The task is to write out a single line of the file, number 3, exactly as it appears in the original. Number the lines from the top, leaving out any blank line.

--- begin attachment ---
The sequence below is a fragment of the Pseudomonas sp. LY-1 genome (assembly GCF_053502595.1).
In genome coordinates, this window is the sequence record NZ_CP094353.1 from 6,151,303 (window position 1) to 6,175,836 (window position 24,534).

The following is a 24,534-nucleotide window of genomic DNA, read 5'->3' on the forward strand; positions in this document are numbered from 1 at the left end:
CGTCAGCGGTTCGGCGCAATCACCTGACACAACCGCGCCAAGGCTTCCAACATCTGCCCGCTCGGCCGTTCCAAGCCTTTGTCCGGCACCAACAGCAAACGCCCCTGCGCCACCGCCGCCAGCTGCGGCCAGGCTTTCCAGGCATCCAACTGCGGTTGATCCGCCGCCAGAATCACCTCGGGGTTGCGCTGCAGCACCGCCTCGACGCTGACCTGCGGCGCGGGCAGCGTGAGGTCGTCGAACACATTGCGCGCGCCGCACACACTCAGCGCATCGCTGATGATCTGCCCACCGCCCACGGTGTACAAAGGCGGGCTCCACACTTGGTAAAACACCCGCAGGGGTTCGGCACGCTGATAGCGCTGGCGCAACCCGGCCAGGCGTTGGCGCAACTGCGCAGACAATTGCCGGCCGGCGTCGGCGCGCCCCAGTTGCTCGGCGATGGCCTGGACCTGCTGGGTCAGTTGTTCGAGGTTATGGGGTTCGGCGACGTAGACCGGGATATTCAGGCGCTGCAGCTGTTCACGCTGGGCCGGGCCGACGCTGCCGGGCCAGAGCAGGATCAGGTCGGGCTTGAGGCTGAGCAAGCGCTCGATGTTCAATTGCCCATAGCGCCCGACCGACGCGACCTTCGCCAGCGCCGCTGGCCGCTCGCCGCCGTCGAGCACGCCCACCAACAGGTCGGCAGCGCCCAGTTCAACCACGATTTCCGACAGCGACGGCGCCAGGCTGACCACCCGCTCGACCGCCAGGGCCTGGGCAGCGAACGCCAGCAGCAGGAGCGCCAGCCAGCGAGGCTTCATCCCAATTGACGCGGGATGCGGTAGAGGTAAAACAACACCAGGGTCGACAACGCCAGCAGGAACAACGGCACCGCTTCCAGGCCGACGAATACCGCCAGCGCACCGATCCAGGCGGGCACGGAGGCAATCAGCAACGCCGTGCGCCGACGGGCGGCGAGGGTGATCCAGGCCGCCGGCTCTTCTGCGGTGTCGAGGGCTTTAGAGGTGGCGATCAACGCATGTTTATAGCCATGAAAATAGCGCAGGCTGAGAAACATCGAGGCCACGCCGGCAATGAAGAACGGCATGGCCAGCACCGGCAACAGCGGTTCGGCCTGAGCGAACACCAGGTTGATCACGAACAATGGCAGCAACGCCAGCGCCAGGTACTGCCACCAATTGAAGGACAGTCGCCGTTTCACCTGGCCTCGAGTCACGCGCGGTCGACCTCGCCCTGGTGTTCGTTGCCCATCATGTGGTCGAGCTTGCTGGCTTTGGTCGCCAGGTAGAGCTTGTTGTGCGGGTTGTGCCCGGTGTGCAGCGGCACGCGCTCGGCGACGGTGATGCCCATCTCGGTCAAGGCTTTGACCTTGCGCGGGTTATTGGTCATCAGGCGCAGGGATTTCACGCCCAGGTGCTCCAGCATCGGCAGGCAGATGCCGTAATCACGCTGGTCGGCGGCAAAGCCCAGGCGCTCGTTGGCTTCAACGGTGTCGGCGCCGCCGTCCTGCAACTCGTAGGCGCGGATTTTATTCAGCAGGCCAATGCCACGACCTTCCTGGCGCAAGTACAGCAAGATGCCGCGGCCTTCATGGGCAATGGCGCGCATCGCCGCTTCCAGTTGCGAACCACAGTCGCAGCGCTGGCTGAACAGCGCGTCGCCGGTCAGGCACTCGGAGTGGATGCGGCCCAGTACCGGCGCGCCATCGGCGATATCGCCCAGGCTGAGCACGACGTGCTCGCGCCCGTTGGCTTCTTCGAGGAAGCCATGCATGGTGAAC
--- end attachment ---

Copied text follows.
The following is a 24,534-nucleotide window of genomic DNA, read 5'->3' on the forward strand; positions in this document are numbered from 1 at the left end: